Ken’s mother-in-law Elizabeth was becoming increasingly forgetful. He and his wife were providing constant support and knew that Elizabeth would need care while they were away on holiday.
"About five years ago it became more and more obvious that Elizabeth wasn’t remembering things from one part of the day to the next. She had notebooks all over the place but didn’t refer to them or couldn’t understand what was written there. People say, ‘Oh isn’t it fantastic to be 90-odd and still going strong,’ but it isn’t always fantastic for the carers – it can be a nightmare. Some days she could be on the phone half a dozen times, asking the same question.
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She had a seven-day pill box but she wasn’t taking her medication. The social services did assessments and agreed to come in and make sure she took the pills, but they wouldn’t monitor that she was eating her meals or anything else – they said they were too overloaded at the requisite times of the day. Even the medication support took ages to get in place.
Elizabeth was referred to a psychiatrist, who said that she was a danger to herself and others, but we still had great difficulty getting responses from social workers. Time and time again they didn’t return our calls, and that really got to us. Email was only slightly more effective. It was a big strain for all of us. I kept very detailed notes of everything we did to help Elizabeth: every attempted contact and every conversation with the social services and the doctors, and what the responses were.
Getting respite care
My wife and I ran our own business and were in the habit of booking holidays up to a year ahead. We told social services about six months in advance that we were going abroad for a four-week holiday. As that time drew closer, we had no confirmation that they were actually going to do anything.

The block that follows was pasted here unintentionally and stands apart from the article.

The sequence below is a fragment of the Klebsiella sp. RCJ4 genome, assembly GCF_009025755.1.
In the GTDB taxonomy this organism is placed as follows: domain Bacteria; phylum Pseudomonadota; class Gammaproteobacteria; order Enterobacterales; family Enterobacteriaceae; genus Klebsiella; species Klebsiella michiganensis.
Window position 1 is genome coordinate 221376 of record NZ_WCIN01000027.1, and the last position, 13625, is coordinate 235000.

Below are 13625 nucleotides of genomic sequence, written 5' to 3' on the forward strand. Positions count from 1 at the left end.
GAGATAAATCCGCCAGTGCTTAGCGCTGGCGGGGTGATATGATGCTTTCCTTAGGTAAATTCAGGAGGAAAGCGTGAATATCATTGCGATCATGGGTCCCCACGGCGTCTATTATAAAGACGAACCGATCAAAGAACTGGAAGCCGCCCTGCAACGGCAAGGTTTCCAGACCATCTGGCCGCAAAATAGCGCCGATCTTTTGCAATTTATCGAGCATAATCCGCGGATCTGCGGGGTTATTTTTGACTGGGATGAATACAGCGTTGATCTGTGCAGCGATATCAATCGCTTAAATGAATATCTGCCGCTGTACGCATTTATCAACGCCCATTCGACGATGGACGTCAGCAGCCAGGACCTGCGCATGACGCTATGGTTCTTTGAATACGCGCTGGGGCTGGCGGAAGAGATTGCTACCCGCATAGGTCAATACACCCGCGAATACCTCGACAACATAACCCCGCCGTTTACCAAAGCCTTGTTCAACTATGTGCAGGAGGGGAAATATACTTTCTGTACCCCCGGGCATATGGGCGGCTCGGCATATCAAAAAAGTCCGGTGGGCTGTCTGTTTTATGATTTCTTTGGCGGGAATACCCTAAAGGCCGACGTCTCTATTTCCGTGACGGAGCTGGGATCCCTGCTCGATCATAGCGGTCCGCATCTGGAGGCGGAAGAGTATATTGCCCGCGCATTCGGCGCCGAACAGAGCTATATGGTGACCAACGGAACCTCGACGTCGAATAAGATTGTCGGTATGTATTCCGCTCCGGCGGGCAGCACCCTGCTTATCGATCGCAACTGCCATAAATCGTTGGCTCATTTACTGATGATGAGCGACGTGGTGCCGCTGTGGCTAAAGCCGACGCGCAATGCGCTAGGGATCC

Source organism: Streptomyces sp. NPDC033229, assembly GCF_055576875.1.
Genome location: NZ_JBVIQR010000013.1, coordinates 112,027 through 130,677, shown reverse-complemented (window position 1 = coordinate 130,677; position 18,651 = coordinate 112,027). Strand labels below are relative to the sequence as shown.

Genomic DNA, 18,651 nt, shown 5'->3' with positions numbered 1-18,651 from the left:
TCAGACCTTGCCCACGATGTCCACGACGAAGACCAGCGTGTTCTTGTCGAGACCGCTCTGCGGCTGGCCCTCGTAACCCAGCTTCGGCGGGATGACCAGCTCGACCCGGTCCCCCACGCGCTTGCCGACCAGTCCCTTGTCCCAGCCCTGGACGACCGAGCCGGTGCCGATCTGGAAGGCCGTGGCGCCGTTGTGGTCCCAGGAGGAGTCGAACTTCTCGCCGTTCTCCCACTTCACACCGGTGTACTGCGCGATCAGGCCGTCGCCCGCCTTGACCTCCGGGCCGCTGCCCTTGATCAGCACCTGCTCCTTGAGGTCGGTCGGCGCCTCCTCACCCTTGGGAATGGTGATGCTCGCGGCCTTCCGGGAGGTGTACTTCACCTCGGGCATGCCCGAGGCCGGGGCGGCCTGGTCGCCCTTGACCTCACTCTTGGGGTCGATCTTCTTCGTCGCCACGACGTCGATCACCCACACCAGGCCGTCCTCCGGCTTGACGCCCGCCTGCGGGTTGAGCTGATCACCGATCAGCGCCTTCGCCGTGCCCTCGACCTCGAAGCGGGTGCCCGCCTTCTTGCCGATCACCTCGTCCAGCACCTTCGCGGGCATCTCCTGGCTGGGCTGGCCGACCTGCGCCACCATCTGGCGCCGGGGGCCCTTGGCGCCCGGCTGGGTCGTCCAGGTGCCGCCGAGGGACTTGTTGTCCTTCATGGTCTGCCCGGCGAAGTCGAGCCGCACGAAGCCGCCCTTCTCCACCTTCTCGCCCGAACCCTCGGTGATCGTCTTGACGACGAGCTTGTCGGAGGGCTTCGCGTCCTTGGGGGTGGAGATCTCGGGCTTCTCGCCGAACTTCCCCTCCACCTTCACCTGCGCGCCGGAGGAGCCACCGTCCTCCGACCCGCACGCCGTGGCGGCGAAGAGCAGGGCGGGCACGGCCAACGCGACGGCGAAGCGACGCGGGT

Elizabeth's condition was rapidly deteriorating and when we were three weeks from going, I wrote an email pointing out that they had either declined or avoided all our requests for a face-to-face meeting to sort this out. I explained that we didn’t know what was happening, that her doctor had said she was not safe, and that I had kept a detailed diary of every communication we’d had with them. It was a stonker of an email! I wasn’t rude, but I was very, very direct, and said that I wanted not just an answer but I wanted action.
"Be robust with the authorities without being rude."
Within two or three days they found a respite space in a care home for Elizabeth while we were away. Fortunately it was incredibly good, with fantastic staff. While we were away they assessed her and said, ‘She can’t go back into the community, she can’t live on her own, she needs permanent care,’ so she stayed in the home. Actually it was an immense relief. She’s been there 21 months now and is very well looked after. We’ve had two Christmas lunches there, the food is good and we’re looking forward to the next one!
My advice to other people in this position is to be robust with the authorities without being rude. You’ve got to have evidence, otherwise they can wriggle out of things. Stick to the facts, don’t get emotional and keep the pressure on."
- Getting a care needs assessment: find out how you can arrange a free assessment for your relative.
- Types of respite care: information about the different kinds of respite care that are available.
- Arranging respite care: guidance on how to go about arranging respite care.
Page last reviewed: 31 August 2015
Next review due: 30 November 2016